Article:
On the first floor whiteboard, I have written a rather extensive quote by Thomas Merton from an essay he wrote entitled “The Time of the End Is the Time of No Room,” published in his book, Raids on the Unspeakable. I want to draw your attention to the last portion of the quote, where Merton identifies the world in which Christ is born.
“Into this world, this demented inn,
in which there is absolutely no room for Him at all,
Christ has come uninvited.
But because he cannot be at home in it –
because He is out of place in it,
and yet He must be in it –
His place is with those others who do not belong,
who are rejected by power because they are regarded as weak,
those who are discredited,
who are denied the status of persons, those who are tortured, exterminated.
With those for whom there is no room,
Christ is present in this world.
He is mysteriously present in those for whom
there seems to be nothing but the world at its worst.”
Christ arrived uninvited to our world, born into a willing accepting, poor mother in a town that was not his own. Through the incarnation of Christ, the Word became Flesh, and all creation became alive with the spirit of Christ. Today, 2000 years after the birth of Christ, we now bare Christ’s spirit through our life and are called to embody Christ in our words and deeds.
As we enter into this Advent season and wait for the coming of Christ, I wonder how we might prepare a space for Christ so that He might finally have room.
- Can we imagine a time when we are not greedily dreaming of our Christmas list?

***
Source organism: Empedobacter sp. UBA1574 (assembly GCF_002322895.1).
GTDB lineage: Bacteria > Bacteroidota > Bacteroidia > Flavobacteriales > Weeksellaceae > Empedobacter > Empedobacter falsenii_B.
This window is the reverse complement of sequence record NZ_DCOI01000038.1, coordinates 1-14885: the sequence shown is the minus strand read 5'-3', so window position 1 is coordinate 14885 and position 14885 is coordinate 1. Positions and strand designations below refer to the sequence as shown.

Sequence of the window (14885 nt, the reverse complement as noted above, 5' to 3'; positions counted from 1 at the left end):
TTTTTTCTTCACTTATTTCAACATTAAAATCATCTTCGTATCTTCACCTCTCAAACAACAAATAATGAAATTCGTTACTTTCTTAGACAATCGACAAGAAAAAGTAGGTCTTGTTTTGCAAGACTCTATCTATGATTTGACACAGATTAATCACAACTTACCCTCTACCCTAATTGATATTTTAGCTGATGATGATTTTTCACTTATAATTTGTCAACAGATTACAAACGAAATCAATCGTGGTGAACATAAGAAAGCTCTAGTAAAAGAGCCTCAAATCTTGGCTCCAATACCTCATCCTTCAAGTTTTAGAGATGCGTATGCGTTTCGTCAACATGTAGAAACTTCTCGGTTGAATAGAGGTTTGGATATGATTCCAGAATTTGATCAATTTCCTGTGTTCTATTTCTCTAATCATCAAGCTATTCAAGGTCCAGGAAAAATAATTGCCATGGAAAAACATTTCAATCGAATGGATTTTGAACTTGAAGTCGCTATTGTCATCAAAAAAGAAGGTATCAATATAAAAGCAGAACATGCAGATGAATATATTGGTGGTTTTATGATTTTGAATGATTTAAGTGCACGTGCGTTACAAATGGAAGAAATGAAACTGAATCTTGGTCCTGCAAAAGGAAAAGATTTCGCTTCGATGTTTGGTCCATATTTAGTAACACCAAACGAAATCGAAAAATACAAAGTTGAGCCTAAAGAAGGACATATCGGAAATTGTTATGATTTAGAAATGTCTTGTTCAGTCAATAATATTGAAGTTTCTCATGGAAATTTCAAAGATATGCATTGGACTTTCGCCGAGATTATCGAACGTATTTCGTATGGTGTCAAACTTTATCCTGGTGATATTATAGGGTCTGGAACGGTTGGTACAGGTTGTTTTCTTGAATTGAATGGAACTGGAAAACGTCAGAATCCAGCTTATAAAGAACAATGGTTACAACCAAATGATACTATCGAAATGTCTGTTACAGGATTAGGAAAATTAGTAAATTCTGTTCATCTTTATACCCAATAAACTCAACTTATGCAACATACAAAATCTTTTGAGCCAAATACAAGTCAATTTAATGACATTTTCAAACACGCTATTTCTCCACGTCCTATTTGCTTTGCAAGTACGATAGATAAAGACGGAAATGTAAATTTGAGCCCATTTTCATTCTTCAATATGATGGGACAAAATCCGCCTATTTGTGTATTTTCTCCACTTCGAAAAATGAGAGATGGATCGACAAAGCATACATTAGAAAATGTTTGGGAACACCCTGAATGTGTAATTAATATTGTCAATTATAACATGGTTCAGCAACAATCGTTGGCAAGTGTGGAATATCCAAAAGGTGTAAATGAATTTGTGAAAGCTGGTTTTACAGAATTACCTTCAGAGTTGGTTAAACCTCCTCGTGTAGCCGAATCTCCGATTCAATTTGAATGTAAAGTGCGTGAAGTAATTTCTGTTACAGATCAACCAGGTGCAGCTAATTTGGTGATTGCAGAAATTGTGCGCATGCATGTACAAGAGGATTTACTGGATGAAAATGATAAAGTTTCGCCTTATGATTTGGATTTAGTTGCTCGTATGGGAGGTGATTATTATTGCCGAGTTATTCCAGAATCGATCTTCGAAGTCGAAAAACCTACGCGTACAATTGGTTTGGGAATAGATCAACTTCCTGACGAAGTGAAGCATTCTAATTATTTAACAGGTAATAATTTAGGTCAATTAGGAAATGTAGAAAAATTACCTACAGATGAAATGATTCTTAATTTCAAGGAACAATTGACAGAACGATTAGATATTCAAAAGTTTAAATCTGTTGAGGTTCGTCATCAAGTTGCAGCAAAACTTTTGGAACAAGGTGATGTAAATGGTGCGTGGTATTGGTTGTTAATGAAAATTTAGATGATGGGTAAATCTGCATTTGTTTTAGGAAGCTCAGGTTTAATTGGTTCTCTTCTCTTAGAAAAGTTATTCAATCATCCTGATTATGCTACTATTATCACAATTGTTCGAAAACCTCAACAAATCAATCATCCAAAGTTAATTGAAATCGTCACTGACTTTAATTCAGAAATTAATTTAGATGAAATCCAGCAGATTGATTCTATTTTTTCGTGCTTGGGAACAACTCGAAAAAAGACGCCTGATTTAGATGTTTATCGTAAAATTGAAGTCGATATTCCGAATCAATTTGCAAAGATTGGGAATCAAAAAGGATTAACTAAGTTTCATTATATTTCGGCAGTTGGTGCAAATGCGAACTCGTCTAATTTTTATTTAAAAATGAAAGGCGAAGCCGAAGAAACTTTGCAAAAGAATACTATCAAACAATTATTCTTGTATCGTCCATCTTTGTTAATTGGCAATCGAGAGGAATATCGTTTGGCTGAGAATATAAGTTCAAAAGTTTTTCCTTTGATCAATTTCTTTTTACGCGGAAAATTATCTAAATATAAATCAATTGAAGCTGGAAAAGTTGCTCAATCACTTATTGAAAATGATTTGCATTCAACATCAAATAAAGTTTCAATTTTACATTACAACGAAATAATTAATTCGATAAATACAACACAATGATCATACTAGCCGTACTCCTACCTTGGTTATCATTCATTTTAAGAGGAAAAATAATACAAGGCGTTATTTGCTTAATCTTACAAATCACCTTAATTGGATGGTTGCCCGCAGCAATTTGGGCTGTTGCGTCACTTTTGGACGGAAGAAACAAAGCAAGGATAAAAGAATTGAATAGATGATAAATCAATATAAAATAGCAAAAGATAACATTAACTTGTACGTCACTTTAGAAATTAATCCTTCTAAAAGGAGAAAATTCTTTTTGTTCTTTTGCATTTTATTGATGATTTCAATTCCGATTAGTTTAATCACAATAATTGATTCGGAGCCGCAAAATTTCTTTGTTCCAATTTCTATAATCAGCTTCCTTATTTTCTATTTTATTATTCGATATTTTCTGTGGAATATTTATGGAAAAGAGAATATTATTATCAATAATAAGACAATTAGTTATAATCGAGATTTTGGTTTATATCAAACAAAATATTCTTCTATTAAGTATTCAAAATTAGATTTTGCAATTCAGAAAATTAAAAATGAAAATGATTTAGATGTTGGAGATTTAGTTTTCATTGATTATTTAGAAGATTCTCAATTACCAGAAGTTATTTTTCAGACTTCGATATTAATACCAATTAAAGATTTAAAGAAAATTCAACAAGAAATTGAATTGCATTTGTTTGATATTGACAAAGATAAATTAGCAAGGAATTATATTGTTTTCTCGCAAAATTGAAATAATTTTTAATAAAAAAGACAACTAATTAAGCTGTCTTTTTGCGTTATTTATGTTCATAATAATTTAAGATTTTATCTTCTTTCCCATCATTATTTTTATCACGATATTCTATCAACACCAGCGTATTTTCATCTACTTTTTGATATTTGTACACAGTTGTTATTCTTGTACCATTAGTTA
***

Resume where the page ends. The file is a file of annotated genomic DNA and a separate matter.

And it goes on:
- Can we imagine a time when we are not angrily teasing, poking fun, and gossiping about others but instead spreading peaceful, uplifting support?
- Could we perhaps cultivate spaces where everyone – especially those who, like Christ, are forced into the powerless corners of society – can feel welcomed and included?
There is a quote from Servant of God, Dorothy Day, an American Activist who Pope Francis invoked during his 2015 Congressional Speech and who’s Feast Day would be today (November 29), that I believe articulates well our challenge today:
“I really only love God as much as I love the person I love the least.”
This Advent, as we wait in hope, how might we begin to love those we love the least?
- In a time of great division, is it possible for the far-right to love the far-left?
- In a time of tension and debate, can we gather for dialogue and communion?
- In a time of anger and war, can we compassionately love and support all people?
Each year, we wait again for the coming of Christ, but perhaps this year might be the last year we wait. Perhaps this year, we will finally make room for Christ to live in our world.
Perhaps this year, we will finally make room for Christ to live in our hearts.
Perhaps this year, we will finally live as Brothers and Sisters in Christ.
Loving God, as we wait in anticipation of your arrival, I pray that we discover your presence in the farthest corners and excluded margins of society. May we learn to love more those we love the least. And may all people experience the loving presence of Christ through the interactions with everyone they meet.